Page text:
Recently here on this blog, we discussed the issue of the growing racial divide in personalized medicine – and how it has the potential to leave non-whites behind as we move into a promising new age in medicine.
Since then, on a positive note, 23andMe has launched an initiative, called Roots Into the Future, giving away their service for free to 10,000 self-identified African-Americans. It’s a step in the right direction. Though with over 100,000 people already in their database, that’s still only 10% of their total. Of course there are already African-Americans in their customer base, but the fact that they feel the need to offer this initiative is indicative of the industry-wide divide and the general need for more diverse DNA in the study pool.
This week, the Washington Post published an article that adds yet another wrinkle. Federal patent examiners at the US Patent and Trademark office have been rejecting patents for molecular diagnostics (a mainstay of personalized medicine) that have not been validated across a variety of racial and ethnic groups. This is controversial partly because the ideas of “race” and “ethnicity” are not hard genetic concepts – a better breakdown would be along the lines of haplogroups, but even here we have the sticky problem of ancestry admixture and cultural identification. For instance, Latinos, a very large and diverse group, can come from a range of admixed ancestries, spanning Europe, Africa and native American haplogroups. The label “Latino” is not in and of itself particularly meaningful or specific enough when it comes to genetic markers. While the USPTO’s intentions are good (to make sure we don’t think that tests derived from genetic information heavily skewed to one population are necessarily valid for everyone) there is clearly more work to be done before we can claim to judge these tests fairly. And on the flipside, we’re going to need more initiatives like 23andMe’s to make sure the database we’re working from isn’t skewed in the first place.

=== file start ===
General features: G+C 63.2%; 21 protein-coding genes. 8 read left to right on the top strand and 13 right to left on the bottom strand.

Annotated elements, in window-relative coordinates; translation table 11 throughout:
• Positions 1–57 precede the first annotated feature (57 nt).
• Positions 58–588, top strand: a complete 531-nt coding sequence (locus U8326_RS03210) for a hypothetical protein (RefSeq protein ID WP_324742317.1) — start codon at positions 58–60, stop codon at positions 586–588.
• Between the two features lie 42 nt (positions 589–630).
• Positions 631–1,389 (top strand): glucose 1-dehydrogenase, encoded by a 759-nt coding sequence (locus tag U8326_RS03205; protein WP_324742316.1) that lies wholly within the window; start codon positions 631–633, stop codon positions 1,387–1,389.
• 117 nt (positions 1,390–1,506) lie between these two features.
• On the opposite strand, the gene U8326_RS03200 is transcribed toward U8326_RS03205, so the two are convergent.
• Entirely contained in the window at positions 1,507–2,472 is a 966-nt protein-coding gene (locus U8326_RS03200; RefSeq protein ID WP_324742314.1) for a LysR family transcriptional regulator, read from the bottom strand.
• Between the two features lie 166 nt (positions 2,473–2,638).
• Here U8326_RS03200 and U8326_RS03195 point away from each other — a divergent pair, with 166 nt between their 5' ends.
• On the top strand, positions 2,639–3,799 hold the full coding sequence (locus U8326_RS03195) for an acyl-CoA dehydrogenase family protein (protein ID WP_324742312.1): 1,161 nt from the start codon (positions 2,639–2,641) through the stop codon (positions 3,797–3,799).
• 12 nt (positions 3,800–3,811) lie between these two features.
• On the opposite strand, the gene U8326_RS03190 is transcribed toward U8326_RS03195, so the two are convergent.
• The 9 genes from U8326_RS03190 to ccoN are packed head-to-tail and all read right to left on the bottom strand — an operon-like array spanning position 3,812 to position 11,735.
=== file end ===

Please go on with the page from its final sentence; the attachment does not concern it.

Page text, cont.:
It is important to note too that getting non-whites to participate in DNA testing is not always as simple as it sounds, especially outside of the developed world. The US Government’s use of DNA spying in the Osama Bin Laden case and some famously bungled efforts to work with the DNA of native populations have sown mistrust and bad blood that will be difficult to clear. But if we’re to bring the promise of personalized therapy to everyone, we will need to find ways to move past these differences and establish ethical guidelines that strike a balance between being open for constructive science while being respectful of heritage and tradition. We'll also need to get the regulators up to speed on what does and doesn't constitute race and ethnicity in a genomic world.